‘Tis the season for traveling. If you’re going to be flying the friendly skies, you may be interested to know if your diabetes device may be affected. This study raises the concerns to ensure you’re understanding of what needs to be considered.
Hyper vigilance is a daily mandate for diabetes control. However the bar is raised when traveling. The stress of flight times, the hidden exercise of hustling to gates, hauling heavy bags, and lack of planned meals imposes a challenge to your diabetes more than meets the eye.
The airport security full-body scans can affect your diabetes device. This is not a tried and true caveat. This is a head-up for your diabetes control to arrive safely at your destination. Be aware of the possibility that the airport security screening may interfere with your diabetes device. When an insulin pump or CGM device is passed through a full-body scanner, X-ray scanner, or other imaging equipment, there is a risk the motor may experience electromagnetic malfunctioning.
The Transportation Security Administration (TSA) has provided a statement for people with concerns that the full- body scans could interfere with their diabetes devices. It says, “If you are concerned or uncomfortable about going through the walk-through metal detector with your insulin pump, notify the Security Officer that you are wearing an insulin pump and would like a full-body pat-down and a visual inspection of your pump instead.”
Medtronic says that their CGM devices and pumps can safely pass through metal detectors but that the pump and CGM device should be removed if going through an airport body scanner. Medtronic provides customers with airport information cards, that says “To avoid removing your devices, you may request an alternative screening process. If you choose to go through a full body scanner, you must remove your insulin pump and CGM [device] (sensor and transmitter). Do not send your devices through the X-ray machine as an alternative.”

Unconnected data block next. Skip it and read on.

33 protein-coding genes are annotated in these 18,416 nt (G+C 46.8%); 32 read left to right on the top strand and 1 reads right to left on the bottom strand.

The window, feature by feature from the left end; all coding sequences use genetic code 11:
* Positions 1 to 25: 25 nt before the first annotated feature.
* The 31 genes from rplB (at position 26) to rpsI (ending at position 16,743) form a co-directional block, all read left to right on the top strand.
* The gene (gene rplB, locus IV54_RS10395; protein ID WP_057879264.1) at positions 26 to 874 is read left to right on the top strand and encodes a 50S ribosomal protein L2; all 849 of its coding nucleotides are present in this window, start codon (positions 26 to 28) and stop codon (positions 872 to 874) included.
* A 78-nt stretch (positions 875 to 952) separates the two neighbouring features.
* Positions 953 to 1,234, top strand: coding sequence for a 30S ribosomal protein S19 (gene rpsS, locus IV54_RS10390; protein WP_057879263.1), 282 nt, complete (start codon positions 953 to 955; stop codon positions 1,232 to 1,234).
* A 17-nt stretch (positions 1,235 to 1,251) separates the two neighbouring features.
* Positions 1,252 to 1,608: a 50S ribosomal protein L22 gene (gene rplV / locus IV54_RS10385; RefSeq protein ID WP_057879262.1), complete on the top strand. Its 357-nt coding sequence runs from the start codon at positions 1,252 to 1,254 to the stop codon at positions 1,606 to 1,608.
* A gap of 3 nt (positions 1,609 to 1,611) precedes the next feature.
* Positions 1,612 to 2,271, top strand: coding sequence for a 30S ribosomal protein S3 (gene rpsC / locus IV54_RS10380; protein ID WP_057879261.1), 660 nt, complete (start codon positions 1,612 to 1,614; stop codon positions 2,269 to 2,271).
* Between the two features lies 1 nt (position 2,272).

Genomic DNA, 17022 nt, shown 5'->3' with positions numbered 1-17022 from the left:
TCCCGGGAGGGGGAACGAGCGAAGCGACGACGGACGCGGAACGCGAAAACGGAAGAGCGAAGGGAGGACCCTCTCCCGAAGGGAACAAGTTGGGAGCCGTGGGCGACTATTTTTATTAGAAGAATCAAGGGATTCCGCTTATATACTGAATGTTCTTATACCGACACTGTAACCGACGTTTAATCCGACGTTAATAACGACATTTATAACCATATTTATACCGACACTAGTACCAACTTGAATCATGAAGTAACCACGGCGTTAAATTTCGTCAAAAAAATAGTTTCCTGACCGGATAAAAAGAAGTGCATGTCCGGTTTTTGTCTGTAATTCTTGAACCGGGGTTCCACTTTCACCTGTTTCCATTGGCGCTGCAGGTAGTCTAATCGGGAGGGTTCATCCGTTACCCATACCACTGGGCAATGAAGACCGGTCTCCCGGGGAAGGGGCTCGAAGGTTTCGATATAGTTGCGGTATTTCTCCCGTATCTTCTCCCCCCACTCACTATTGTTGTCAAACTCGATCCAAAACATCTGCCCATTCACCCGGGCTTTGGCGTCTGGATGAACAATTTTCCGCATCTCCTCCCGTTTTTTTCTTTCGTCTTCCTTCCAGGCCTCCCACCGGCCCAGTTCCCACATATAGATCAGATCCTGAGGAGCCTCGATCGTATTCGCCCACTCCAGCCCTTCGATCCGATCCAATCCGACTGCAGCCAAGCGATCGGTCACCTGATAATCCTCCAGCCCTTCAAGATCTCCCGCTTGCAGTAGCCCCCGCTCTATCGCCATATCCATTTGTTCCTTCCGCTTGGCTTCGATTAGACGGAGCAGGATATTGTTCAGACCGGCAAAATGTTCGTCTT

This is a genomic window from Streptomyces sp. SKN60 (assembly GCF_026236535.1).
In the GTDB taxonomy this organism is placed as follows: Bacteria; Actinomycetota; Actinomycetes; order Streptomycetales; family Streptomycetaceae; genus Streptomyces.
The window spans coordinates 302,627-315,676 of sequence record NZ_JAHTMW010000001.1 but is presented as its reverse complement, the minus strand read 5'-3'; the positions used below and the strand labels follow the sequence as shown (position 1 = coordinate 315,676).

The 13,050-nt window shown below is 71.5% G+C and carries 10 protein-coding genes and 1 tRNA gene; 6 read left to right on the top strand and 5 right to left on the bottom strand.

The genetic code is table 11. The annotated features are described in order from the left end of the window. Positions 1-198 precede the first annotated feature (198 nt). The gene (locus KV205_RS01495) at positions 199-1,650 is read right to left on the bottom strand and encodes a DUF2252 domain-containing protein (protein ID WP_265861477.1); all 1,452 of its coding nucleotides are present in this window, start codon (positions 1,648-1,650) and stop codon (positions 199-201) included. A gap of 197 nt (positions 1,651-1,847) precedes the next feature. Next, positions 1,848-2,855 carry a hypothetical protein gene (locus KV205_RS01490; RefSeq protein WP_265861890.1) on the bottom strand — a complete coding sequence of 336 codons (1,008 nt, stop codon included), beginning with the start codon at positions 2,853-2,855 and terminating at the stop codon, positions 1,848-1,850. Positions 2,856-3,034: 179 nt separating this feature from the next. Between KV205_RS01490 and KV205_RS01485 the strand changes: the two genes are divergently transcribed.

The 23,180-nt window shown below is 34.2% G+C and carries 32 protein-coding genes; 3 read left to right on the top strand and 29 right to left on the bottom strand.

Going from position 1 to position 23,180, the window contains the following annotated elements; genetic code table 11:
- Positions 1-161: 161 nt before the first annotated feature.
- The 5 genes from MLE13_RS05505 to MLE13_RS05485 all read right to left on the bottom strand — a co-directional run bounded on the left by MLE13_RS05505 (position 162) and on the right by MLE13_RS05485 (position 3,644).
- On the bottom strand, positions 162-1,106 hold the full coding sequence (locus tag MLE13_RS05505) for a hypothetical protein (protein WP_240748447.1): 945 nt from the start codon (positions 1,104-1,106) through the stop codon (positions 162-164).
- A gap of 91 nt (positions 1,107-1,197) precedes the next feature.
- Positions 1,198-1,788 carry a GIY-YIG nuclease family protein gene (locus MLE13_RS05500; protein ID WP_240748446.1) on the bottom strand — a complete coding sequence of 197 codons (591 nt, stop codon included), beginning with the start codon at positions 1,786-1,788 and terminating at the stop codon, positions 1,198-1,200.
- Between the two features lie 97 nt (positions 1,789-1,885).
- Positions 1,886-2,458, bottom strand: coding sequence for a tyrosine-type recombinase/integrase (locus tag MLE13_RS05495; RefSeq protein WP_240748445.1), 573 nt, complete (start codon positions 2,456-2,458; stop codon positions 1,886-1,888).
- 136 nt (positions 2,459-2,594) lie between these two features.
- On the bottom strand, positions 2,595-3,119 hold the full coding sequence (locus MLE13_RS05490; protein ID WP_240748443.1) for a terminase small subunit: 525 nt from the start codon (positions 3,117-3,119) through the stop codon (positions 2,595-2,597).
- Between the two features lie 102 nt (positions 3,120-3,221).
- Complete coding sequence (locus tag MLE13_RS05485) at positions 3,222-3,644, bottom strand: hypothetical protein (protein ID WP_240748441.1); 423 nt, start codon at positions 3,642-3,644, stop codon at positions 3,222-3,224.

Animas recommends that patients not expose their pumps to X-ray equipment and instead request a hand-wand inspection. So if you wear an Animas pump – opt for the pat-down.
The makers of the Omnipod pump, Insulet, do not advise users to avoid any machines. The Omnipod utilizes shape-memory alloy wire technology, as opposed to a direct current motor, thus rendering it theoretically safe from electromagnetic malfunctioning risk.
A newer insulin pump available is the t-slim. This insulin pump has a few more whistles and bells than the others. Beyond the technical difficulties that the full-body scanners can induce, the t-slim has an exceptional insulin delivery system that can prevent the skewed delivery of insulin in an atmospheric pressure change. The hypobaric pressure change can result in an increased insulin delivery of 0.623%. This could be the difference of being met at the gate by your family and friends or the paramedics.
You’re not reading this for a lesson in physics but you’re going to get one. The hypobaric pressure, HYPO aka decreased pressure, leads to an increase in bubble formation. This will cause a discrepancy in insulin delivery while in flight. The t-slim has a Micro–Delivery Technology that defies the laws of nature and protects the insulin pump user from overdosing during the flight.
This applies to the CGM crowd, as well. According to another study, the mean absolute relative difference in CGM readings was lower during hyperbaric than hypobaric conditions, and sensor sensitivity was slightly decreased during hypobaric conditions.
Whether you’re flying from Atlanta to Dallas or Beijing to Chicago – test often! Better to be safe than sorry.
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